University of Hertfordshire measures UK volcanic ash levels

PERMISSION for planes to fly through the volcanic ash cloud hovering above Europe has been granted – but it may not be completely safe just yet, according to the University of Hertfordshire.

The Hatfield-based institute is measuring the current levels of volcanic ash over the UK, which led to British airspace being closed for six days before re opening last night (Tuesday).

In partnership with the University of Reading, scientists have developed a unique probe attached to a meteorological balloon, which was originally designed to measure dust storms in the Sahara desert.

But following the eruption of a volcano in Iceland, the probes are now being used to check the dust levels in the sky.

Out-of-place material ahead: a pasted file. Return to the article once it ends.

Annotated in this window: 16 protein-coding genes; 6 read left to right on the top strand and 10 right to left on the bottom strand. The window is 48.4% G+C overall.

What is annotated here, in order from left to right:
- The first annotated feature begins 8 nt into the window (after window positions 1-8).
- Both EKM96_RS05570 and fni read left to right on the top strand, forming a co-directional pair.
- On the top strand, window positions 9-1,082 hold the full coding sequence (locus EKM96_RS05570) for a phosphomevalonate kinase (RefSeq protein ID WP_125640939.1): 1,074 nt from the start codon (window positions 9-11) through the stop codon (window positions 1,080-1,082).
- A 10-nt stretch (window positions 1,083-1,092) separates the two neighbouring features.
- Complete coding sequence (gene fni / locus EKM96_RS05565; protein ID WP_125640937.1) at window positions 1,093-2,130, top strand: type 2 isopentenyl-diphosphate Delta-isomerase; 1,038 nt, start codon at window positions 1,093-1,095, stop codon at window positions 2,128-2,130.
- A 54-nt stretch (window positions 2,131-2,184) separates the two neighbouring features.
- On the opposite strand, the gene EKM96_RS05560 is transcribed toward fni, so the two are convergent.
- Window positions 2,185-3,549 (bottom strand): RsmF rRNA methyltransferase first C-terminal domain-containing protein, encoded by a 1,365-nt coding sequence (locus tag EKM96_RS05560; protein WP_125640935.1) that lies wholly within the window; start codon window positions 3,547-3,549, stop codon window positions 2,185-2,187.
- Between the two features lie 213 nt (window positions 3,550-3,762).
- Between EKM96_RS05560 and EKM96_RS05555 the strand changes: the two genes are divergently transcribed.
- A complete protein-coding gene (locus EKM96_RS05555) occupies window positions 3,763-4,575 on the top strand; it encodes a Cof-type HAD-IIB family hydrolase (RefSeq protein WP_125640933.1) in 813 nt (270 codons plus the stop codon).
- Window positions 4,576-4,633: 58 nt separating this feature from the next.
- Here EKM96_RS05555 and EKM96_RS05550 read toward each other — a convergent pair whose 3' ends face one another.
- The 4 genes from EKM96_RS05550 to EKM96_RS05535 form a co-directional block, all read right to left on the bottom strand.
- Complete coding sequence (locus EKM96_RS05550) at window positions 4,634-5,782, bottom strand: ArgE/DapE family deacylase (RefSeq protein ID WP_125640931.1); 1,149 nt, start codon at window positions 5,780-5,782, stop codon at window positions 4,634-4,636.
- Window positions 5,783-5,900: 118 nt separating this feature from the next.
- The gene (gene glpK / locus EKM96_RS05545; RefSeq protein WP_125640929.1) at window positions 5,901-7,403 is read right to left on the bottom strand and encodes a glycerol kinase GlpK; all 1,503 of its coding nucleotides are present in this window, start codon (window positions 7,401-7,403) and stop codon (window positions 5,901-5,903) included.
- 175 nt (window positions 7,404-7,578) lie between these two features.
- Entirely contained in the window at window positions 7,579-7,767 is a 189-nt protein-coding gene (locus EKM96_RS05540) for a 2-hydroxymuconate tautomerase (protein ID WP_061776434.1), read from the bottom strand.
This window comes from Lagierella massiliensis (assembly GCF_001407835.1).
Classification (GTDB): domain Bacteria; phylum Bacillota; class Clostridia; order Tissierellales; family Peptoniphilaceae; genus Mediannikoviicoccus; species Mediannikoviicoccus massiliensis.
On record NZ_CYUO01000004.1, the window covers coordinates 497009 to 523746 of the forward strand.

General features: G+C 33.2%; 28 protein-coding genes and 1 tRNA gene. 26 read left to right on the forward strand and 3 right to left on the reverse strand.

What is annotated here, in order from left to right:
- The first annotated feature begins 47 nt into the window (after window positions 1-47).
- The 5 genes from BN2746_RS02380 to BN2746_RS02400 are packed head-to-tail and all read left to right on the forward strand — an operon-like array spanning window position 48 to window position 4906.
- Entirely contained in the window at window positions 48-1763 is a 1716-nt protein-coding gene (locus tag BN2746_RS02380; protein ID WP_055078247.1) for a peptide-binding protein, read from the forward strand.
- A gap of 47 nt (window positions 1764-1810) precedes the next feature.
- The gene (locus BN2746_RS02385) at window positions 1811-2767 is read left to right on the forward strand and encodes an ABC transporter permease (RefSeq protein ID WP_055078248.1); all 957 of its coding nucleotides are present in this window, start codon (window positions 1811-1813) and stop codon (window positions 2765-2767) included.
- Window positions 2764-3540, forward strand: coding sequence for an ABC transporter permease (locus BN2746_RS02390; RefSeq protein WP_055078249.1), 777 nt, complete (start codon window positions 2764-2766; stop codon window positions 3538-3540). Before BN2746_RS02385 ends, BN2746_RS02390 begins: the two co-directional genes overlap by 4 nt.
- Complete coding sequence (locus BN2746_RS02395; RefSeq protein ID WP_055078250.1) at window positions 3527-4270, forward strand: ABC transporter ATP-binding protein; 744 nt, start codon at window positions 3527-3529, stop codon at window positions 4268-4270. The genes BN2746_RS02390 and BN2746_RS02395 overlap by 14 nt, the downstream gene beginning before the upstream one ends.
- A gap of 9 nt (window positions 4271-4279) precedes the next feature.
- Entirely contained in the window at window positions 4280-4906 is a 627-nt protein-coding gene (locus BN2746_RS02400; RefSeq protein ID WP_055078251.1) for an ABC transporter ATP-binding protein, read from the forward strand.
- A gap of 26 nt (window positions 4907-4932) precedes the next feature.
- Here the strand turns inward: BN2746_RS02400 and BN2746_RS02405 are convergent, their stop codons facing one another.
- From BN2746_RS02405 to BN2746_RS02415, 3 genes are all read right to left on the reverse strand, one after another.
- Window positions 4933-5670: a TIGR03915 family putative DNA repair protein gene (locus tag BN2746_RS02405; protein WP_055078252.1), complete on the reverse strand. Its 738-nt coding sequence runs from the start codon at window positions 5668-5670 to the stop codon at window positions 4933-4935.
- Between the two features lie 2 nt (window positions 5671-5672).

Three probes are now being launched in stages from Scotland to support Met Office findings.

Dr Joseph Ulanowski, of the University of Hertfordshire’s Science and Technology Research Institute, said: “We launched the first one on April 19 and found a four kilometre high, 600-metre thick layer of dust which was in keeping with Met Office findings.” “Volcanic ash is much like a desert storm and we estimated that a typical jet engine would ingest some 60 billion of these highly abrasive dust particles every second.”

According to Dr Ulanowski, aircrafts have zero tolerance to volcanic ash, and the only safe approach would be to open up air corridors in areas where there is no dust in the atmosphere.

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“We expect temporary gaps in the dust, and for it to be episodic until the weather changes,” Dr Ulanowski said.

“In the meantime, we will use our probes sparingly so that we can endorse Met Office models.”

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